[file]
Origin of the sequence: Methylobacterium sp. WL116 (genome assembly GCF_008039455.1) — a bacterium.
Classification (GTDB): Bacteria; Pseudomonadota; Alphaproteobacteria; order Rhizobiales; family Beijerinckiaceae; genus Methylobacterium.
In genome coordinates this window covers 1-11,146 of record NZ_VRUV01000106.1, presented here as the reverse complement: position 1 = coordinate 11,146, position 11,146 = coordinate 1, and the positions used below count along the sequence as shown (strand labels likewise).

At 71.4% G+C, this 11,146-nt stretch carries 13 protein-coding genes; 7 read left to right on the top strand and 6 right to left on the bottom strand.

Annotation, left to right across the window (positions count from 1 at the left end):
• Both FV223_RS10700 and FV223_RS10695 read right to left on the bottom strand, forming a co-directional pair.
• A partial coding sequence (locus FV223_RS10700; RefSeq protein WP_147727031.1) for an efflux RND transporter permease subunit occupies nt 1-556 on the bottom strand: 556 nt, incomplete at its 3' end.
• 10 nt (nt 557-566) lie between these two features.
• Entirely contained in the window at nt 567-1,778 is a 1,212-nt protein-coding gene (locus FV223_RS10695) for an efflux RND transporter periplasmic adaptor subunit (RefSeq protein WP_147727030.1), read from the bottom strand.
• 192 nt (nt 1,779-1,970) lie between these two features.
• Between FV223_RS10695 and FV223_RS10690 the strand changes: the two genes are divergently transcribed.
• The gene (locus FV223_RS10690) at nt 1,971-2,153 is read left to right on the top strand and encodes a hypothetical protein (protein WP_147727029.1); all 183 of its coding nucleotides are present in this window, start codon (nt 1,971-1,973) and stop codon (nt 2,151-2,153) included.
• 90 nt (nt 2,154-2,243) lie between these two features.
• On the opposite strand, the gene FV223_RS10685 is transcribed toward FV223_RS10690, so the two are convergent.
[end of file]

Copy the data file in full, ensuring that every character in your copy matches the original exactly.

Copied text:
Origin of the sequence: Methylobacterium sp. WL116 (genome assembly GCF_008039455.1) — a bacterium.
Classification (GTDB): Bacteria; Pseudomonadota; Alphaproteobacteria; order Rhizobiales; family Beijerinckiaceae; genus Methylobacterium.
In genome coordinates this window covers 1-11,146 of record NZ_VRUV01000106.1, presented here as the reverse complement: position 1 = coordinate 11,146, position 11,146 = coordinate 1, and the positions used below count along the sequence as shown (strand labels likewise).

At 71.4% G+C, this 11,146-nt stretch carries 13 protein-coding genes; 7 read left to right on the top strand and 6 right to left on the bottom strand.

Annotation, left to right across the window (positions count from 1 at the left end):
• Both FV223_RS10700 and FV223_RS10695 read right to left on the bottom strand, forming a co-directional pair.
• A partial coding sequence (locus FV223_RS10700; RefSeq protein WP_147727031.1) for an efflux RND transporter permease subunit occupies nt 1-556 on the bottom strand: 556 nt, incomplete at its 3' end.
• 10 nt (nt 557-566) lie between these two features.
• Entirely contained in the window at nt 567-1,778 is a 1,212-nt protein-coding gene (locus FV223_RS10695) for an efflux RND transporter periplasmic adaptor subunit (RefSeq protein WP_147727030.1), read from the bottom strand.
• 192 nt (nt 1,779-1,970) lie between these two features.
• Between FV223_RS10695 and FV223_RS10690 the strand changes: the two genes are divergently transcribed.
• The gene (locus FV223_RS10690) at nt 1,971-2,153 is read left to right on the top strand and encodes a hypothetical protein (protein WP_147727029.1); all 183 of its coding nucleotides are present in this window, start codon (nt 1,971-1,973) and stop codon (nt 2,151-2,153) included.
• 90 nt (nt 2,154-2,243) lie between these two features.
• On the opposite strand, the gene FV223_RS10685 is transcribed toward FV223_RS10690, so the two are convergent.